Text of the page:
_____. 10 November 2005b. Ministry of Community Development, Culture and Gender Affairs. Correspondence from an official.
_____. 10 November 2005c. Office of the Parliament. Correspondence from a Senior Parliamentary Librarian.
_____. 10 November 2005d. Office of the Parliament. Telephone interview with a Senior Parliamentary Librarian.
_____. 10 November 2005e. Central Statistical Office. Correspondence from Publications and Information Officer.
_____. 5 August 2005. In United Nations Committee on the Rights of the Child. Written Replies by the Government of Trinidad and Tobago Concerning the List of Issues (CRC/C/Q/TRI/2) Received by the Committee on the Rights of the Child Relating to the Consideration of the Second Periodic Report of Trinidad and Tobago (CRC/C/83/add.12). (CRC/C/RESP/92). [Accesssed 9 Nov. 2005
_____. 15 November 2004. In United Nations Committee on the Rights of the Child. Consideration of Reports Submitted by States Parties under Article 44 of the Convention. Second Periodic Reports of States Parties due in 1999. (CRC/C/83/Add.12). [Accessed 9 Nov. 2005]
_____. 19 March 2003. Children's Authority (Amendment) Act, 2003. [Accessed 9 Nov. 2005]
_____. 2 November 2000. Children's Authority Act, 2000. [Accessed 9 Nov. 2005]
_____. 23 October 2000. Children (Amendment) Act, 2000. [Accessed 9 Nov. 2005]
_____. 25 September 2000. Sexual Offences (Amendment) Act, 2000. [Accessed 9 Nov. 2005]
_____. 12 October 1999. Domestic Violence Act, 1999. [Accessed 9 Nov. 2005]
_____. 11 November 1986. Sexual Offences Act, 1986. [Received from Senior Librarian of Parliament on 10 Nov. 2005]
_____. N.d.a. Ministry of Legal Affairs. Legal Aid & Advisory Authority. "What You Should Know about Legal Aid & Advisory Authority." [Accessed 14 Nov. 2005]
_____. N.d.b. Judiciary. "Family Court of Trinidad and Tobago." [Accessed 7 Nov. 2005]
_____. N.d.c. Central Statistical Office. "Number of Serious Crimes by Cases Reported, Cases Detected, Persons Arrested and Persons Convicted, 1999." [Accessed 13 Dec. 2005]

Trinidad & Tobago Express [Port of Spain]. 13 November 2005. Camini Marajh. "Police Accused of Poor Investigation: The Akiel Chambers Diary." [Accessed 15 Nov. 2005]
_____. 17 July 2005. Cedriann J Martin. "Sizing Up the Issue: Child Sexual Abuse in T&T-Confronting the Monster." [Accessed 15 Nov. 2005]
_____. 3 July 2005. Rohandra John. "Time to Revisit Abuse, says Brigadier." [Accessed 15 Nov. 2005]
_____. 15 May 2005. Hayden Mills. "Akiel Memorial Trust Fund to be Launched." [Accessed 15 Nov. 2005]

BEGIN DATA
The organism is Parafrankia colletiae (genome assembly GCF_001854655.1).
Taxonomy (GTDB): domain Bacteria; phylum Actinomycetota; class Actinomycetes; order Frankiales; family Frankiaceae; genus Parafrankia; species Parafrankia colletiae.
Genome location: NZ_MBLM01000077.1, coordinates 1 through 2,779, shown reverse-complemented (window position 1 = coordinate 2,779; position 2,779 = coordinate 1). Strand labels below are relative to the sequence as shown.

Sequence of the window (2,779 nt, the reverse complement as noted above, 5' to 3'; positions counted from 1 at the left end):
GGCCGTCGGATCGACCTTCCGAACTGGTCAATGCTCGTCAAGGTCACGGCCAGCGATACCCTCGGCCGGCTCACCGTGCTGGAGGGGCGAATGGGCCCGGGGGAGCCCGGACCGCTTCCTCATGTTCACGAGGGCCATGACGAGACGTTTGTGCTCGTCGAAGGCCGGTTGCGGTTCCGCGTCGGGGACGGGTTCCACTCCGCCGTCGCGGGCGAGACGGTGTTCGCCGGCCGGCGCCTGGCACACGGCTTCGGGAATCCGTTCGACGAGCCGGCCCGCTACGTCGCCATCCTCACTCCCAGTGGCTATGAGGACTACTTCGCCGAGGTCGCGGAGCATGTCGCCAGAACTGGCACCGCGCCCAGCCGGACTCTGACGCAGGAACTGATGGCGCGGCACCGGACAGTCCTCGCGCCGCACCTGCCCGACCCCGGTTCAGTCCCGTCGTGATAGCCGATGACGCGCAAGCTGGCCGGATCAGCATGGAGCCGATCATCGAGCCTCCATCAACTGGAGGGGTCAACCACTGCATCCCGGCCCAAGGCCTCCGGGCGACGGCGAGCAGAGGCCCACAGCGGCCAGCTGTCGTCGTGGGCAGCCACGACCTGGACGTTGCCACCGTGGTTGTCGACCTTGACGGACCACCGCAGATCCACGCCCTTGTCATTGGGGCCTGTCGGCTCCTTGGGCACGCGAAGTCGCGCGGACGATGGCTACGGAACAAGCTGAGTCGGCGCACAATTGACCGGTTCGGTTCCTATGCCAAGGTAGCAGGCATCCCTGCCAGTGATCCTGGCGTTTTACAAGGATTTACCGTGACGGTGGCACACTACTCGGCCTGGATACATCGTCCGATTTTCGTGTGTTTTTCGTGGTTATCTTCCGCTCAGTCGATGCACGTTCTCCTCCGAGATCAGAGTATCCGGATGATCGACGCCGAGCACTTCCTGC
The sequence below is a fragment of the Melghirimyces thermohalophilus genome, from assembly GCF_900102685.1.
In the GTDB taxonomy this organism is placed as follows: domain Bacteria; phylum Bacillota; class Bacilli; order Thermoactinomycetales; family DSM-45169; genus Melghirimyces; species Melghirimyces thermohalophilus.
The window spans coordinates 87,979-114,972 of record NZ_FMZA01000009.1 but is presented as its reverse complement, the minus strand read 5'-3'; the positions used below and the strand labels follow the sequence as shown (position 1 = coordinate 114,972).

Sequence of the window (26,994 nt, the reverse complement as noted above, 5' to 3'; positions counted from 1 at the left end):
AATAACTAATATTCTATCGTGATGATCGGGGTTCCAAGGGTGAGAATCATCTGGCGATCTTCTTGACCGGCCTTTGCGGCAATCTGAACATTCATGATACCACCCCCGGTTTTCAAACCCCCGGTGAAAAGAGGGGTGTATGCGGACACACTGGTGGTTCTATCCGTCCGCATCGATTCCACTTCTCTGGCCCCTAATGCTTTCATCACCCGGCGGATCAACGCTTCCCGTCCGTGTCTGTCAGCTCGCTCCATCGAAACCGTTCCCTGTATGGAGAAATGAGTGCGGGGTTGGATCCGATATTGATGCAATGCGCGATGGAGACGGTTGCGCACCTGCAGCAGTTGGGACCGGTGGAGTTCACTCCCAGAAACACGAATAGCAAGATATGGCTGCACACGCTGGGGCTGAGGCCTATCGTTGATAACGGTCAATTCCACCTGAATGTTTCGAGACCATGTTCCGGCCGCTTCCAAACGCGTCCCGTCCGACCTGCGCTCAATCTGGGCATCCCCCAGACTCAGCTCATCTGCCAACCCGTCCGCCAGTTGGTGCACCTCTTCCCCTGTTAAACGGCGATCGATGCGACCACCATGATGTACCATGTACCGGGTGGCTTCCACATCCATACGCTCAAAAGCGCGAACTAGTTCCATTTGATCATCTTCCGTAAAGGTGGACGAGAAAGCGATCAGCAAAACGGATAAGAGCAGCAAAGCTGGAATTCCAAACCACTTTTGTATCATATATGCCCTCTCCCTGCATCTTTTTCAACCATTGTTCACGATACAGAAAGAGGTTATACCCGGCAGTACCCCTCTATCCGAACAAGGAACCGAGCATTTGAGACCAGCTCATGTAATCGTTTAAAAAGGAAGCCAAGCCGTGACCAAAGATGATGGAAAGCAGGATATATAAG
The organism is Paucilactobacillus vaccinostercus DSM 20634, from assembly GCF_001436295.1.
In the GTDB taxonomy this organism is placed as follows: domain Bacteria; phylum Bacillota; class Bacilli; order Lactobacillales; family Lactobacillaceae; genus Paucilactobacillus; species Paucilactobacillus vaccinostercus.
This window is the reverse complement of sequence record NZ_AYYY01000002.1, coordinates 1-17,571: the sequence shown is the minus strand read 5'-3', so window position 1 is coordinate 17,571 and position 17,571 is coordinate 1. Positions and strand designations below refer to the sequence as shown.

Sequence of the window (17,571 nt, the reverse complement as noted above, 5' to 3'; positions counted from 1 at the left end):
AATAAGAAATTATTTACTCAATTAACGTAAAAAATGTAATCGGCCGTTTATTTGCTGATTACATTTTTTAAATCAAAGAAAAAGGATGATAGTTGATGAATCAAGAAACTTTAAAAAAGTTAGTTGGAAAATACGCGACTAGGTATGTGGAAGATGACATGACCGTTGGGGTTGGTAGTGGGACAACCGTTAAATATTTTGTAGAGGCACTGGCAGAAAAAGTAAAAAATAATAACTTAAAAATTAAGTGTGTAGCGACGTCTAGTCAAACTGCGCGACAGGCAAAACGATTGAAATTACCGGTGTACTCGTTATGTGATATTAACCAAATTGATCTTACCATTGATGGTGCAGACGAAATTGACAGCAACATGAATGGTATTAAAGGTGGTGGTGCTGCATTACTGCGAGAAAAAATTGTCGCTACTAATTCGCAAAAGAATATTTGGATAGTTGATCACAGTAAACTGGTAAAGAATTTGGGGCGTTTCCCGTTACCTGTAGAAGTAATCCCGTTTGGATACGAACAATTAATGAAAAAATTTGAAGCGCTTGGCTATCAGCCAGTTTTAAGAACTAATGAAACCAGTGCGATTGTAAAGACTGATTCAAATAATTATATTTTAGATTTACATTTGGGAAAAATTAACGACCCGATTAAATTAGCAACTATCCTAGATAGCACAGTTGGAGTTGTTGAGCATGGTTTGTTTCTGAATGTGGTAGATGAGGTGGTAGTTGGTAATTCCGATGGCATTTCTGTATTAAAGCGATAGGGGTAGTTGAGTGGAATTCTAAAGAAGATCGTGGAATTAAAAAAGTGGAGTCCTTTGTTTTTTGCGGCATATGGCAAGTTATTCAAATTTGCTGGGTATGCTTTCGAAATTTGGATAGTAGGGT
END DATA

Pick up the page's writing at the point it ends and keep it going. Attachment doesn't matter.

_____. 4 March 2005. Anna Ramdass. "Govt Subvention to Aid Street Children." [Accessed 23 Nov. 2005]
_____. 2 March 2005. Anna Ramdass. "Giving $$ to Street Children Makes Addicts of Them." [Accessed 23 Nov. 2005]

The Trinidad Guardian [Port of Spain].17 June 2005. "Hope Centre Builds More Modern Kitchen." [Accessed 15 Nov. 2005]
_____. 10 May 2005. Dr. David E. Bratt. "Abuse of the Children." [Accessed 7 Nov. 2005]
_____. 4 May 2004. Dr. David E. Bratt. "Torture is Abuse Too." [Accessed 7 Nov. 2005]
_____. 5 June 2003. Shirvan Williams. "Rainbow Home in Need of Rescue." [Accessed 23 Nov. 2005]
_____. 13 May 2003. Dr. David E. Bratt. "Scars That Don't Heal." [Accessed 7 Nov. 2005]

United Nations (UN). 31 March 2005. United Nations Children's Fund (UNICEF). Report on the Youth Forum and on the Caribbean Regional Consultation on the UN Secretary General Study on Violence Against Children. [Accessed 9 Nov. 2005]

World Federation of United Nations Associations (WFUNA). N.d. "United Nations Association of Trinidad & Tobago: Recent Activities." [Accessed 15 Nov. 2005]

Attachments

Trinidad and Tobago. 12 October 1999. Domestic Violence Act, 1999. [Accessed 9 Nov. 2005], Form 1, p. 29 (or 215??).

Trinidad and Tobago. 12 October 1999. Domestic Violence Act, 1999. [Accessed 9 Nov. 2005], Form 4, p. 32 (or 318??).

Additional Sources Consulted

Oral Sources:

Attempts to contact the Ministry of the Attorney General of Trinidad and Tobago were unsuccessful.

Attempts to contact the Trinidad and Tobago Police Service were unsuccessful.

Caribbean Association for Feminist Research and Action (CAFRA) had no information on this topic.

Internet sites, including:

Centre for Gender and Development Studies at the University of West Indies, Child Helpline International, Child Rights Information Network (CRIN), Friday Mirror, Government of Trinidad and Tobago, Inter-American Commission of Women, Ministry of Community Development, Culture and Gender Affairs of Trinidad and Tobago, Ministry of Social Development of Trinidad and Tobago, Sunday Mirror, Tobago News, Trinidad & Tobago's Newsday, United Nations Development Fund for Women, United Nations Development Programme, United Nations Inter-Agency Campaign on Women's Human Rights in Latin America and the Caribbean.

Copyright notice: This document is published with the permission of the copyright holder and producer Immigration and Refugee Board of Canada (IRB). The original version of this document may be found on the offical website of the IRB at http://www.irb-cisr.gc.ca/en/. Documents earlier than 2003 may be found only on Refworld.